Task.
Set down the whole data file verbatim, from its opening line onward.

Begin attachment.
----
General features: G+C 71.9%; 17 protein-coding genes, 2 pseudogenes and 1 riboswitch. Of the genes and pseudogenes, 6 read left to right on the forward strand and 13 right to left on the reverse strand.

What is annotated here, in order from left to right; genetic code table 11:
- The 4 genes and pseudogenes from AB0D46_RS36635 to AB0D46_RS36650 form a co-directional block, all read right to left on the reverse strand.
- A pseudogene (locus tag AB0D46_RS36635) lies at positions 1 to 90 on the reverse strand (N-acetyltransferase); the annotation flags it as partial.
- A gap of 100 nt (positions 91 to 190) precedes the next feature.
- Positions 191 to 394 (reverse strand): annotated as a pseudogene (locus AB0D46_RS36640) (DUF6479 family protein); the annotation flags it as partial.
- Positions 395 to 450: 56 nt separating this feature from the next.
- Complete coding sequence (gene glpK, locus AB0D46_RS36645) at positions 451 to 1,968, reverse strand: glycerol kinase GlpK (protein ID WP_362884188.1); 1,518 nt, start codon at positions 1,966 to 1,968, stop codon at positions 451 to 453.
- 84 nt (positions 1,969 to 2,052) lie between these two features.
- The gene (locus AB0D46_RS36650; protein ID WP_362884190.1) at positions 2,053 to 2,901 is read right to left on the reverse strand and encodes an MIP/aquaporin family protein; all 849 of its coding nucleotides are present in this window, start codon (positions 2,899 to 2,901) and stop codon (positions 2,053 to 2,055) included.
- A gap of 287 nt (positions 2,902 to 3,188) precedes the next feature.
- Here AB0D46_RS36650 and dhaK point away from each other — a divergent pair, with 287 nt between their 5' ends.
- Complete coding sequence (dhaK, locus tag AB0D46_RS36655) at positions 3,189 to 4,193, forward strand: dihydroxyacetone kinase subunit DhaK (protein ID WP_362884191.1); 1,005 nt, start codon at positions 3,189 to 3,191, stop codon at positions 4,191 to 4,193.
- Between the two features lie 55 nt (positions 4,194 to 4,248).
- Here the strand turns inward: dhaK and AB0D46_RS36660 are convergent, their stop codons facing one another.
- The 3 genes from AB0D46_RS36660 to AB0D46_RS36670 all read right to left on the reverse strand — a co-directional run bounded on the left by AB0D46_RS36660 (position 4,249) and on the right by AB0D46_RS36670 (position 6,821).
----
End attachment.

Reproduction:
General features: G+C 71.9%; 17 protein-coding genes, 2 pseudogenes and 1 riboswitch. Of the genes and pseudogenes, 6 read left to right on the forward strand and 13 right to left on the reverse strand.

What is annotated here, in order from left to right; genetic code table 11:
- The 4 genes and pseudogenes from AB0D46_RS36635 to AB0D46_RS36650 form a co-directional block, all read right to left on the reverse strand.
- A pseudogene (locus tag AB0D46_RS36635) lies at positions 1 to 90 on the reverse strand (N-acetyltransferase); the annotation flags it as partial.
- A gap of 100 nt (positions 91 to 190) precedes the next feature.
- Positions 191 to 394 (reverse strand): annotated as a pseudogene (locus AB0D46_RS36640) (DUF6479 family protein); the annotation flags it as partial.
- Positions 395 to 450: 56 nt separating this feature from the next.
- Complete coding sequence (gene glpK, locus AB0D46_RS36645) at positions 451 to 1,968, reverse strand: glycerol kinase GlpK (protein ID WP_362884188.1); 1,518 nt, start codon at positions 1,966 to 1,968, stop codon at positions 451 to 453.
- 84 nt (positions 1,969 to 2,052) lie between these two features.
- The gene (locus AB0D46_RS36650; protein ID WP_362884190.1) at positions 2,053 to 2,901 is read right to left on the reverse strand and encodes an MIP/aquaporin family protein; all 849 of its coding nucleotides are present in this window, start codon (positions 2,899 to 2,901) and stop codon (positions 2,053 to 2,055) included.
- A gap of 287 nt (positions 2,902 to 3,188) precedes the next feature.
- Here AB0D46_RS36650 and dhaK point away from each other — a divergent pair, with 287 nt between their 5' ends.
- Complete coding sequence (dhaK, locus tag AB0D46_RS36655) at positions 3,189 to 4,193, forward strand: dihydroxyacetone kinase subunit DhaK (protein ID WP_362884191.1); 1,005 nt, start codon at positions 3,189 to 3,191, stop codon at positions 4,191 to 4,193.
- Between the two features lie 55 nt (positions 4,194 to 4,248).
- Here the strand turns inward: dhaK and AB0D46_RS36660 are convergent, their stop codons facing one another.
- The 3 genes from AB0D46_RS36660 to AB0D46_RS36670 all read right to left on the reverse strand — a co-directional run bounded on the left by AB0D46_RS36660 (position 4,249) and on the right by AB0D46_RS36670 (position 6,821).